Preferably, the spring means comprises a leaf or plate spring member.
Preferably, the each isolation member consists of alumina oxide or aluminium nitride.
Preferably, the compression member consists of ceramic, e.g. aluminium oxide, or mica.
The leaf or plate spring mentioned above is preferably of lozenge shape to even out the stresses applied to the spring element.
Preferably, the strain buffer is of molybdenum, tungsten or copper.
For a better understanding of the invention, and to show how the same may be carried into effect, reference will now be made by way of example to the accompanying drawings, in which:
FIG. 1 is a perspective view of a semi-conductor element module assembly in accordance with one embodiment of the invention;
FIG. 2 is a plan view of an upper housing portion of the assembly of FIG. 1;
FIG. 3 is a longitudinal sectional view along the line III--III of the assembly illustrated in FIG. 1;
FIG. 4 is a plan view of a lower housing portion of the assembly of FIG. 1;
FIG. 5 is a plan view of a plate spring; and
FIG. 6 is a longitudinal sectional view along section line X--X of FIG. 6a of a modified embodiment.
Referring now to FIG. 1 in more detail, the illustrated module assembly comprises a base plate 1 consisting of nickel plated copper and providing two mounting holes for customer use in addition to four tapped holes for spring retaining screws, these various holes not appearing in FIG. 1. Preferably, the base member should have a thickness of 8 mm for compatibility with commercially existing modules, but this can be reduced to 7 or 6 mm if necessary to provide additional space within the assembly. Of course, when reducing its thickness in this manner it must be ensured that an unacceptable degree of bowing under stress and creep does not occur.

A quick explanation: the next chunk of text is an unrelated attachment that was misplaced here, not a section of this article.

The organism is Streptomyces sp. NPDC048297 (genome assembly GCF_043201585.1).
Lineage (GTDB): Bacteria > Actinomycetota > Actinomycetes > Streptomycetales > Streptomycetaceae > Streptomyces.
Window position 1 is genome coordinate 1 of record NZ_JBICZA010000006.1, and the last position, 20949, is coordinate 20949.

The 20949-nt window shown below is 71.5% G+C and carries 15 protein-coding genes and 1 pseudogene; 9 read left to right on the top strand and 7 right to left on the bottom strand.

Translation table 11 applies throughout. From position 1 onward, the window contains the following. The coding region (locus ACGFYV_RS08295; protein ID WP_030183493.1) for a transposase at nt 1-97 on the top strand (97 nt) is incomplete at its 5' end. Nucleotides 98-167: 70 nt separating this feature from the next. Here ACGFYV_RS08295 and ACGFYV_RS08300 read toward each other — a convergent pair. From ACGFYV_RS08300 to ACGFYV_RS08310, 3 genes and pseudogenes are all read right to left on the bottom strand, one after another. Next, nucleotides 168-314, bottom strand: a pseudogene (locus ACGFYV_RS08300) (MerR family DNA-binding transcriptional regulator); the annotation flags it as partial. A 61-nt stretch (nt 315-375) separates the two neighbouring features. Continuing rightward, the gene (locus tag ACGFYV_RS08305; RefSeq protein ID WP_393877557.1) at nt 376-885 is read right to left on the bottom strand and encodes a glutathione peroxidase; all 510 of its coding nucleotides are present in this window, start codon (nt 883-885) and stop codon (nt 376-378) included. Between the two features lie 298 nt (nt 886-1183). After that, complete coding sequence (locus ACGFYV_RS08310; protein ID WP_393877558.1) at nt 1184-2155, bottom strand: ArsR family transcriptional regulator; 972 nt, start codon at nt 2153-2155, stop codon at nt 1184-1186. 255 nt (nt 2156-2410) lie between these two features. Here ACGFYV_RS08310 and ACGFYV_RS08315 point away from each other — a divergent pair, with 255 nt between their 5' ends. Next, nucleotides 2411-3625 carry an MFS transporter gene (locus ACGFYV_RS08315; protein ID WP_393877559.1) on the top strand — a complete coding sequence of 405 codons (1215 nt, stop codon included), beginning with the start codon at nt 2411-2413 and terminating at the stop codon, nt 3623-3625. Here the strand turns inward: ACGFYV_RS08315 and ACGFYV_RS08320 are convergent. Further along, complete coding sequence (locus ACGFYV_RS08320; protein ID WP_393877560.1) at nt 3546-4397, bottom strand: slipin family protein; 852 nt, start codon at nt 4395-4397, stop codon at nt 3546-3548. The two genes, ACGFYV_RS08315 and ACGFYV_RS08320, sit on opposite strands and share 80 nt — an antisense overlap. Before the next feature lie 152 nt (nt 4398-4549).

It may also be possible to replace the copper base by a base of anodized aluminium in order to improve electrical isolation properties of the module.
Mounted on the base 1, there is provided a moulded case of synthetic plastic material comprising a lower part 2 and an upper part or lid 3.
In FIG. 1, it may be clearly seen that three external contacts 4, 5 and 6 extend across the upper surface of the lid 3. Each contact provides an aperture for receiving a terminal screw, these apertures being elongated in the case of terminals 4 and 6 for a purpose which will be explained hereinafter.